So, I’m afraid I can only go on feel.  But what a warm feeling it is.  Just as simply walking into a majestic cathedral and taking in all the surroundings can instantly fill one with its holiness, these ten beautiful pieces grip the listener with a sacred spirit, one which does not abate for its 52 minutes.  In fact, that air of sanctification can swell and envelop the listener in its embrace.


The album is part of a Sacred Songs series, and was compiled by Ellen Holmes.  Performed mostly by choirs gathered from around Europe, some of the works are performed a capella, others have a low drone in the background, while others include a small string section.  They fill you with peace in their stirring performances.  Some are even secular, such as David Darling’s instrumental “The Beauty of All Things” performed by a string quartet.


Trying to choose favorites completely misses the point, as, despite coming from ‘various artists,’ it’s a holistic work, unified by its devotional subject.  But if I must, “Hymn of the Cherubim from Liturgy of St. John Chrysostom” performed by Norway’s Kammerkoret Aurum, is especially stirring, as is Renaissance composer Alonso Lobo’s “Versa est in Luctum,” performed by England’s Monteverdi Choir.  “Caritas Abundat in Omnia,” originally a text written by German Benedictine abbess Hildegard of Bingen around 900 years ago, is performed with reverence and grace by Spanish husband and wife Maite Itoiz and John Kelly.  She sings in her gorgeous soprano, while he provides a light drone accompaniment.  It’s one of those tracks resounding with the deep echo of a cavernous cathedral.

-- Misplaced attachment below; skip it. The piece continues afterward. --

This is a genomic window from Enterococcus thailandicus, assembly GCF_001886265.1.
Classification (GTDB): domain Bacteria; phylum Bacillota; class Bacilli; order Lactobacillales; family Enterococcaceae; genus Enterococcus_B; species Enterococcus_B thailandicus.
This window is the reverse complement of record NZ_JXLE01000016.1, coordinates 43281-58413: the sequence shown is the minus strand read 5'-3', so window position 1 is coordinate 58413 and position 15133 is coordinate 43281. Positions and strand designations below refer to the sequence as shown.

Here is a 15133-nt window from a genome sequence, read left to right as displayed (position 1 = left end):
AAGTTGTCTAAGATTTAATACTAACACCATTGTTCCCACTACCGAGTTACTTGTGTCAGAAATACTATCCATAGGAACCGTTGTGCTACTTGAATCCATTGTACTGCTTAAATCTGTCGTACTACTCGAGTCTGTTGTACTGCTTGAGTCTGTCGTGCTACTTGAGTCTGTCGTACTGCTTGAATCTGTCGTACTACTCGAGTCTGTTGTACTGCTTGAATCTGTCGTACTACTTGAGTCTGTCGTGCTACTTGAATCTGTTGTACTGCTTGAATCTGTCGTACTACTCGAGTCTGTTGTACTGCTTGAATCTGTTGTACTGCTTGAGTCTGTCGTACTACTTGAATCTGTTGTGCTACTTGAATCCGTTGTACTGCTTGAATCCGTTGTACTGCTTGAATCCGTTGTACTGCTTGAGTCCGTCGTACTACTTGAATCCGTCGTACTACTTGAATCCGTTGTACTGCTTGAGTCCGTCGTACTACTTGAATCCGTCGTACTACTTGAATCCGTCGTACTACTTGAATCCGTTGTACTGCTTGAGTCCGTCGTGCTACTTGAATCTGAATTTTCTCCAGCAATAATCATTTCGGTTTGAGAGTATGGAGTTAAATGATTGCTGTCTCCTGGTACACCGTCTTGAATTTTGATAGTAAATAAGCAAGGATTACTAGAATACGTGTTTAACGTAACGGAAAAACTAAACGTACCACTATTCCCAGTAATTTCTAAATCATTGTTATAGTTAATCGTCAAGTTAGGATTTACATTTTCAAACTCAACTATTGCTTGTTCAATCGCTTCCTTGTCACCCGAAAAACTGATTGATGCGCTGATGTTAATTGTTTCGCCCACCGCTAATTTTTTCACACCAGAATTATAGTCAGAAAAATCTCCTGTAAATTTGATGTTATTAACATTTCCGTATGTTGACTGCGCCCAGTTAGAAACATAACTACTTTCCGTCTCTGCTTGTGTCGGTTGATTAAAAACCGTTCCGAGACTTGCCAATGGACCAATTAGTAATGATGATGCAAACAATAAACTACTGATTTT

The only track I was familiar with coming in was “Ave Maria,” and despite it being an all-time personal favorite, ironically, it’s the track here I least enjoyed.  I felt the vocalist was trying to sound too beautiful; this is a piece where Schubert’s timeless composition and its hallowed subject should be the focus, not the vocalist drawing attention to themselves.  Or maybe I’m being too hard.